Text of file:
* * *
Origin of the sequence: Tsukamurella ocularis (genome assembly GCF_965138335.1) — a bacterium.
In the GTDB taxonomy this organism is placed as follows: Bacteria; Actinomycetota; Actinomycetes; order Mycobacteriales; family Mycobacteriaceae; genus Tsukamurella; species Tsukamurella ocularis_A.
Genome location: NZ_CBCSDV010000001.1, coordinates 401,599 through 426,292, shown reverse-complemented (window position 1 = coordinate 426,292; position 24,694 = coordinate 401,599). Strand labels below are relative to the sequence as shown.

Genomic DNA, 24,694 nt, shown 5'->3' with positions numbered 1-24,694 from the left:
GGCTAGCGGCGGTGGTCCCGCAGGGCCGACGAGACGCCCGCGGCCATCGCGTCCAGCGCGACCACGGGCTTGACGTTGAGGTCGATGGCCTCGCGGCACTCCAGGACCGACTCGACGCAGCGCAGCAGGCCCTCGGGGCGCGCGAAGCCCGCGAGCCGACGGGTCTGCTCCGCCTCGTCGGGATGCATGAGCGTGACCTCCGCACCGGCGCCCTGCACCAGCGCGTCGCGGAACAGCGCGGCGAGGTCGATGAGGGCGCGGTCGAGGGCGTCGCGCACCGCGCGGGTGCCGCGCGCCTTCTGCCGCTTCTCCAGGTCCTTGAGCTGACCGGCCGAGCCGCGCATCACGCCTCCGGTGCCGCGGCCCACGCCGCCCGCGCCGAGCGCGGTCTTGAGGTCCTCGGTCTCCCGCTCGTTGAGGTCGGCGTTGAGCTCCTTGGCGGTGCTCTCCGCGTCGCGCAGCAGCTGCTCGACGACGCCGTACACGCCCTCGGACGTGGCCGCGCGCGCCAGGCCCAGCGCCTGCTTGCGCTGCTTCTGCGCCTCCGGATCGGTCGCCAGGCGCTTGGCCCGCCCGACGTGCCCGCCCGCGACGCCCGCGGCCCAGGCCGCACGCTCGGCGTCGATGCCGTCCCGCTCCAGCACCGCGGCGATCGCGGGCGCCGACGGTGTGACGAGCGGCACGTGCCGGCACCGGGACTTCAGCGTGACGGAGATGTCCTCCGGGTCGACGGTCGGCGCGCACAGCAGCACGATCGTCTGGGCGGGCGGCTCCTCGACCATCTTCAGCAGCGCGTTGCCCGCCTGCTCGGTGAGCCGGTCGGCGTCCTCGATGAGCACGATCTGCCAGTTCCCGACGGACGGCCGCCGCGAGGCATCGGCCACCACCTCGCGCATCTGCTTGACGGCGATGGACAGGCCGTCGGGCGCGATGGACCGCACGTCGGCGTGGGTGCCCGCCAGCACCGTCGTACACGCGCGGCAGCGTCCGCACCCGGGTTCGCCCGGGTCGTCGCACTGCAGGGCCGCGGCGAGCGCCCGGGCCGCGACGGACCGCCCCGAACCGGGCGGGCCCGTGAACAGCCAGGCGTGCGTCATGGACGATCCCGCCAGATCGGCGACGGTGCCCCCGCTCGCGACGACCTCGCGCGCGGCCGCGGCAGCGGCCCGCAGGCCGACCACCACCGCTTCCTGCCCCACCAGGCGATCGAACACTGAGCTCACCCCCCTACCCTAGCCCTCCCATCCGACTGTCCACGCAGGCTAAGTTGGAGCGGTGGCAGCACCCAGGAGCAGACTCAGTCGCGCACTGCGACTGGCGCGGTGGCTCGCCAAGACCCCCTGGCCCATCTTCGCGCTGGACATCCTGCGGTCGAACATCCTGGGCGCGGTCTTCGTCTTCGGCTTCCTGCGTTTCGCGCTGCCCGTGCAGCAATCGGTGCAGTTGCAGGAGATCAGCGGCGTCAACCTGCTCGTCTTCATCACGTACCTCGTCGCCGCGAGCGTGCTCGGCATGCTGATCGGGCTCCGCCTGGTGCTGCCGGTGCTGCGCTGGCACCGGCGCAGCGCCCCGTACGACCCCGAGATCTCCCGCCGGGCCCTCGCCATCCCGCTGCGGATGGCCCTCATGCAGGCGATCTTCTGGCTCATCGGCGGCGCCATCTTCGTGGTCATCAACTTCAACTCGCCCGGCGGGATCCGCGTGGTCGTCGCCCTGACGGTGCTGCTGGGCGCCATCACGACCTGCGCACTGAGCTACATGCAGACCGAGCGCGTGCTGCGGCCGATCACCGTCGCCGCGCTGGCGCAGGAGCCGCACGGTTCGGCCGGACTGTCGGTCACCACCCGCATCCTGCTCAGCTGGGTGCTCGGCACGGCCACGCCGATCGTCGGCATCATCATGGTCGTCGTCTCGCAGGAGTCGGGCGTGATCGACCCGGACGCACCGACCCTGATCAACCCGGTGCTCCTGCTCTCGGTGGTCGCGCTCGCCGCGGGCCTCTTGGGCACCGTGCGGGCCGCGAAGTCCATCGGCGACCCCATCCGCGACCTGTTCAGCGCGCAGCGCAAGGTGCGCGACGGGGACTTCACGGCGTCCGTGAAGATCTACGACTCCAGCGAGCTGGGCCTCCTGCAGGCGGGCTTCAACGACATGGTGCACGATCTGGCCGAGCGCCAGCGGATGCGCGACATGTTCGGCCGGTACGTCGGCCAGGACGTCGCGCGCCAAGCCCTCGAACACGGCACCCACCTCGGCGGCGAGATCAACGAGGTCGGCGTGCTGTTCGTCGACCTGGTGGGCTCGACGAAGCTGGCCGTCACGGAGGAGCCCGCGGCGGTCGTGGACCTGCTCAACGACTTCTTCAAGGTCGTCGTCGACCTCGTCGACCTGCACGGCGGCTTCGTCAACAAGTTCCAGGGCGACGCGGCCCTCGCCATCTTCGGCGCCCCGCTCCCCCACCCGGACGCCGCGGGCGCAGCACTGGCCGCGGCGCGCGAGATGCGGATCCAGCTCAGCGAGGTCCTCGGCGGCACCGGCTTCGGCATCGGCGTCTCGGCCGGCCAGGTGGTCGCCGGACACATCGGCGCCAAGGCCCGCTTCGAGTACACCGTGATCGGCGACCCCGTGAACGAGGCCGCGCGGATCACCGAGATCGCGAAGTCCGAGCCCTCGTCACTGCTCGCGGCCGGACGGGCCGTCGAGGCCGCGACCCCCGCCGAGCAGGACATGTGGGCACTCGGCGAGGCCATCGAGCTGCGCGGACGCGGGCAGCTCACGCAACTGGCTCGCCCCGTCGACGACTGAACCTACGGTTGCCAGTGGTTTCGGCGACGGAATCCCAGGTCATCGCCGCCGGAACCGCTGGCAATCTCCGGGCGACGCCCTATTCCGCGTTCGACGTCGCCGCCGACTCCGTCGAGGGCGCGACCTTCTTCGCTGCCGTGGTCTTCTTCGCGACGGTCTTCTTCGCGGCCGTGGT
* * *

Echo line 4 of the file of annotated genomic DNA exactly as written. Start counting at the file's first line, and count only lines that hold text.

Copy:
Genomic DNA, 24,694 nt, shown 5'->3' with positions numbered 1-24,694 from the left: